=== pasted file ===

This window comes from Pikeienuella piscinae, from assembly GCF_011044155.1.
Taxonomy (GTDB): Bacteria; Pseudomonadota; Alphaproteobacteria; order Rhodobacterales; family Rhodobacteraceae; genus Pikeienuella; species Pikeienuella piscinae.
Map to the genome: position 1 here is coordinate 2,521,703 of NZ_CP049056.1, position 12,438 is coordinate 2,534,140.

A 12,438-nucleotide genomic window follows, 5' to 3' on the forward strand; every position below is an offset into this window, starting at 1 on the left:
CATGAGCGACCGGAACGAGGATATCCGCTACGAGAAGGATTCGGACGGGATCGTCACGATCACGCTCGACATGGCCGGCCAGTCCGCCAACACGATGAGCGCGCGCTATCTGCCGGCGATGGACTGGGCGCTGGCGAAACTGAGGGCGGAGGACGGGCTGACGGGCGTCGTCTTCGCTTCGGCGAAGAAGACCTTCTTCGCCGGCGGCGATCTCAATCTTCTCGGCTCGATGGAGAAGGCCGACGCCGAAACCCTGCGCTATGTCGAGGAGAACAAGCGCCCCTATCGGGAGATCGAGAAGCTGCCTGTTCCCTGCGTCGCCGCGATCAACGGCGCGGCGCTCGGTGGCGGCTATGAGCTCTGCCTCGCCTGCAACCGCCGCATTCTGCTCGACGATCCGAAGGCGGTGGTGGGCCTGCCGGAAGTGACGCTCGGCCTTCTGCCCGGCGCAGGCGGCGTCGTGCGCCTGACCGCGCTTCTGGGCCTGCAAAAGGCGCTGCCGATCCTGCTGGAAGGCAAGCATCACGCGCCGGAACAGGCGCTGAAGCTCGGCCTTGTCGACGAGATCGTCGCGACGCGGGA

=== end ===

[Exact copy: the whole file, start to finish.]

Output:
This window comes from Pikeienuella piscinae, from assembly GCF_011044155.1.
Taxonomy (GTDB): Bacteria; Pseudomonadota; Alphaproteobacteria; order Rhodobacterales; family Rhodobacteraceae; genus Pikeienuella; species Pikeienuella piscinae.
Map to the genome: position 1 here is coordinate 2,521,703 of NZ_CP049056.1, position 12,438 is coordinate 2,534,140.

A 12,438-nucleotide genomic window follows, 5' to 3' on the forward strand; every position below is an offset into this window, starting at 1 on the left:
CATGAGCGACCGGAACGAGGATATCCGCTACGAGAAGGATTCGGACGGGATCGTCACGATCACGCTCGACATGGCCGGCCAGTCCGCCAACACGATGAGCGCGCGCTATCTGCCGGCGATGGACTGGGCGCTGGCGAAACTGAGGGCGGAGGACGGGCTGACGGGCGTCGTCTTCGCTTCGGCGAAGAAGACCTTCTTCGCCGGCGGCGATCTCAATCTTCTCGGCTCGATGGAGAAGGCCGACGCCGAAACCCTGCGCTATGTCGAGGAGAACAAGCGCCCCTATCGGGAGATCGAGAAGCTGCCTGTTCCCTGCGTCGCCGCGATCAACGGCGCGGCGCTCGGTGGCGGCTATGAGCTCTGCCTCGCCTGCAACCGCCGCATTCTGCTCGACGATCCGAAGGCGGTGGTGGGCCTGCCGGAAGTGACGCTCGGCCTTCTGCCCGGCGCAGGCGGCGTCGTGCGCCTGACCGCGCTTCTGGGCCTGCAAAAGGCGCTGCCGATCCTGCTGGAAGGCAAGCATCACGCGCCGGAACAGGCGCTGAAGCTCGGCCTTGTCGACGAGATCGTCGCGACGCGGGA